The Indian economy is set to recover and expand by 10% in fiscal 2022, after shrinking 7.7% in fiscal 2021, ratings agency S&P Global Ratings said Tuesday, exceeding similar growth forecasts for other major economies.
S&P cited India’s strong agriculture production, a flattening of new Covid-19 infection cases, relaxation of stringent lockdown measures and an increase in government spending as key factors behind the country’s expected economic recovery.
India’s economy fell into a recession in the current fiscal year as a prolonged lockdown designed to prevent the spread of Covid-19 shut down vast parts of the country’s industries.
Earlier this month, the government’s $500 billion budget included plans to spend $30.2 billion on health care over the next six years — doubling health care expenditure to about 2% of GDP.
India has seen its Covid infection rate plunge after peaking last summer, but potentially new strains of the virus pose risks to the economy.
In January, India lauched a program to inoculate up to 300 million people – the world’s biggest mass vaccination scheme. “We view Covid vaccinations as critical to India’s recovery over the next few years, and as key to normalizing demand,” S&P said, but cautioned that the emergence of new, more contagious variants able to potentially evade vaccines, could threaten the recovery. Also, the pace of recovery will vary by sector, S&P added. For example, airlines continue to struggle as most flights remain grounded, while automobiles are doing better as more people prefer using personal cars over public transport due to health fears. S&P’s projected economic recovery compared favorably with the anticipated growth rate of some other major economies. In late January, the International Monetary Fund estimated the global economy will grow by 5.5% in 2021 and 4.2% in 2022. The IMF projected that China, India’s principal rival in Asia, will see its economy expand by 8.1% this year and by 5.6% next year. IMF expects emerging and developing Asia as a whole to grow by 8.3% this year and by 5.9% in 2022.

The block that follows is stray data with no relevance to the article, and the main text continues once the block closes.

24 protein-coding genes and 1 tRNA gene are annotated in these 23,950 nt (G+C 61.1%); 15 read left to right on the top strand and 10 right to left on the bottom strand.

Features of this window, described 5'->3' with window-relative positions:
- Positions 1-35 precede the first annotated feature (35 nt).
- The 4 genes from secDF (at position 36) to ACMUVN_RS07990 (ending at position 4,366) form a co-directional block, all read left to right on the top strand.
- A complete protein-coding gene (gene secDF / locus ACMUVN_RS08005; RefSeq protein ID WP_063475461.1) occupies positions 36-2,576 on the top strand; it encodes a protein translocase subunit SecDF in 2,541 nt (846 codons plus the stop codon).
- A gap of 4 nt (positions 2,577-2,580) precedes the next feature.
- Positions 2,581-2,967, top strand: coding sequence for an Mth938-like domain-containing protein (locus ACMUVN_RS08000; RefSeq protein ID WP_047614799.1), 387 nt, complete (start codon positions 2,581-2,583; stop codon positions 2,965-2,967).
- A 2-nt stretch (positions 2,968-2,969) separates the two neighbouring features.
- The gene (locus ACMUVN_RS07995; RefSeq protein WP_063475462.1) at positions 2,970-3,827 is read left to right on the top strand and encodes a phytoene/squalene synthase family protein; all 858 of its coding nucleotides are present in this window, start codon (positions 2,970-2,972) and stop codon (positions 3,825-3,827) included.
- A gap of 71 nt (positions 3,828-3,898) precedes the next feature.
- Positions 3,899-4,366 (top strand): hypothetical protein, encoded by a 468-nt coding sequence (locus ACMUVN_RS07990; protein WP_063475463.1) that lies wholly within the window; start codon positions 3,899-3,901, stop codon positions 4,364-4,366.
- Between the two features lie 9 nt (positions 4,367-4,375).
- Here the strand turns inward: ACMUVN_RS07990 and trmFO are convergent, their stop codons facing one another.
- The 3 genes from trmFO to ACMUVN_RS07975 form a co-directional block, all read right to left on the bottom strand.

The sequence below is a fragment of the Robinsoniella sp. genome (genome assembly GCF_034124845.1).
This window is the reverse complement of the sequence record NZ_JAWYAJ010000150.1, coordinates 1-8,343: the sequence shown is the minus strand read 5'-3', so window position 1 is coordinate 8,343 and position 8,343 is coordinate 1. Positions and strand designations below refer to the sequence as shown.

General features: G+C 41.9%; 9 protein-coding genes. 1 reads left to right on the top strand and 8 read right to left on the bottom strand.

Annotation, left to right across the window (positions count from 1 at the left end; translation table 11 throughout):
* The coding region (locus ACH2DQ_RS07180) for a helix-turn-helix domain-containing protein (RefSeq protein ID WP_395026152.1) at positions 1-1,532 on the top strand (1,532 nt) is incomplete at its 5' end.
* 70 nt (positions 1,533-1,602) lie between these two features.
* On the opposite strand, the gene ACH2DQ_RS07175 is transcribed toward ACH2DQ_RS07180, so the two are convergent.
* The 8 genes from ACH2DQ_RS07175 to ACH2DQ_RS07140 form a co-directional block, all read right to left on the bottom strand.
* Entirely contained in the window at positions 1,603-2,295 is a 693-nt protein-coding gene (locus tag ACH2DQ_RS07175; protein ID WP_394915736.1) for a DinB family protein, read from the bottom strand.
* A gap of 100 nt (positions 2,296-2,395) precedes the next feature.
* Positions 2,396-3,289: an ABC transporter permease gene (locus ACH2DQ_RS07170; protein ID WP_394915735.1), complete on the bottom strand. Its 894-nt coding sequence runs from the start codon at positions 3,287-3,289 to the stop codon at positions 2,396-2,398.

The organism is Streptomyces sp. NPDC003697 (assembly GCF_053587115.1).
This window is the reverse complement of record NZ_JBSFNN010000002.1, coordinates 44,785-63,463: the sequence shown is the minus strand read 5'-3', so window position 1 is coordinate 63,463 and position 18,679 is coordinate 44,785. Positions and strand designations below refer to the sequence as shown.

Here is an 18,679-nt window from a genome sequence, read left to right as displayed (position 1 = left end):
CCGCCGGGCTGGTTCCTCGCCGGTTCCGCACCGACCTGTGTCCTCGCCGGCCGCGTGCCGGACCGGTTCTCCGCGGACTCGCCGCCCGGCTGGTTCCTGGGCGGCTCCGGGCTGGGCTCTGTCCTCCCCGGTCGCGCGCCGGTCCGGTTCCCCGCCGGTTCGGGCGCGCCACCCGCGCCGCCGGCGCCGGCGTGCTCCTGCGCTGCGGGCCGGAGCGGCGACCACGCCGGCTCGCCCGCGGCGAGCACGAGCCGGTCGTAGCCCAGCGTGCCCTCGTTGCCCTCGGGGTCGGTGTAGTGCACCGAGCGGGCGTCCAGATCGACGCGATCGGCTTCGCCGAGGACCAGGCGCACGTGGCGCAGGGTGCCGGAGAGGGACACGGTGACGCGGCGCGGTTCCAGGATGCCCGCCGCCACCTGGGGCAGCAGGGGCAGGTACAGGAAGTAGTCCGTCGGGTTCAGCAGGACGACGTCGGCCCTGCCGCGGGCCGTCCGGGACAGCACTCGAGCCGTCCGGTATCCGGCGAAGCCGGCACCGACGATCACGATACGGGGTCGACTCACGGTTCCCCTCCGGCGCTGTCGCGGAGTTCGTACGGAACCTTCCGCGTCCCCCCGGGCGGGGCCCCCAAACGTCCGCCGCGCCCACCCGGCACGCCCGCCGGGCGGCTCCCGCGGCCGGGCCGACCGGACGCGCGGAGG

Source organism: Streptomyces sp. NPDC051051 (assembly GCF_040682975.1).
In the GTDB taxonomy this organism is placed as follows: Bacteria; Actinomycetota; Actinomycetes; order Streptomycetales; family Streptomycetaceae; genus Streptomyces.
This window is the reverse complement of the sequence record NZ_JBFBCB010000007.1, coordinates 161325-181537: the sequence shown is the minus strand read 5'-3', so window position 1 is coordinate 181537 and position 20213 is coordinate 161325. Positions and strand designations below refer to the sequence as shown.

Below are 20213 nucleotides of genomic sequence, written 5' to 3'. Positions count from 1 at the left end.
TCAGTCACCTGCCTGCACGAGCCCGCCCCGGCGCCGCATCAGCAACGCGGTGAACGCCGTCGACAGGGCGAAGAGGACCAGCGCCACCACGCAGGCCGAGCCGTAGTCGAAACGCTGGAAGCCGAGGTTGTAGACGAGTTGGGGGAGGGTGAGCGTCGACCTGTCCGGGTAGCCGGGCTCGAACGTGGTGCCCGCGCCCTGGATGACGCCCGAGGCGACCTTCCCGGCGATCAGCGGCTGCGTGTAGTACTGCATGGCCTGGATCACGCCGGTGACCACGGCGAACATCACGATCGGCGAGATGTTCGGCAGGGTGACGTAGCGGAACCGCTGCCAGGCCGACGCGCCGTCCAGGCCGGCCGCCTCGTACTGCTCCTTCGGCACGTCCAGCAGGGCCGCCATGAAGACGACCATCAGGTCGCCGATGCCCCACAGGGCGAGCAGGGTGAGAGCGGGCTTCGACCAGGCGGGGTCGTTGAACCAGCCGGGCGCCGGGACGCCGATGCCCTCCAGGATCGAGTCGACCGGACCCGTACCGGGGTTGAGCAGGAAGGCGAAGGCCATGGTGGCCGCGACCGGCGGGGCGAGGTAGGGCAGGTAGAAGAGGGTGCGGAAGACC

“The emergence of yet more contagious Covid-19 variants with the potential to evade vaccine-derived immunity present a major risk to this recovery,” said S&P.
New Covid infections, which peaked at 100,000 daily cases last year, started to plunge in September and now are running at about 11,000 cases per day. But this sudden drop has puzzled health experts – some suggest parts of the country have reached herd immunity (where a sufficient portion of a local population has developed immunity to the virus) while the government claims enforcement of mask-wearing rules has brought down infections. On the whole, India has reported about 11 million cases (a tiny fraction of its 1.4 billion population) and 155,000 deaths. In contrast, the U.S. (which has only one-fourth of India’s population) has recorded nearly 490,000 deaths, according to Johns Hopkins.
S&P warned that India’s banking sector, which will be weighed down by more nonperforming loans (an estimated 12% of all bank loans are now at risk of default) as well as continued weakness in construction, real estate development, airlines and tourism, is not expected to show signs of recovery until fiscal 2023. The New Delhi government said earlier this month it will try to help banks by forming an asset reconstruction company that will take over some of their existing bad debt and seek ways to dispose them to alternative investment funds. “In our view, India’s banking system’s performance is likely to start improving materially in fiscal 2023,” S&P said. “On a positive note, banks are building capital buffers and reserves to deal with the Covid crunch.”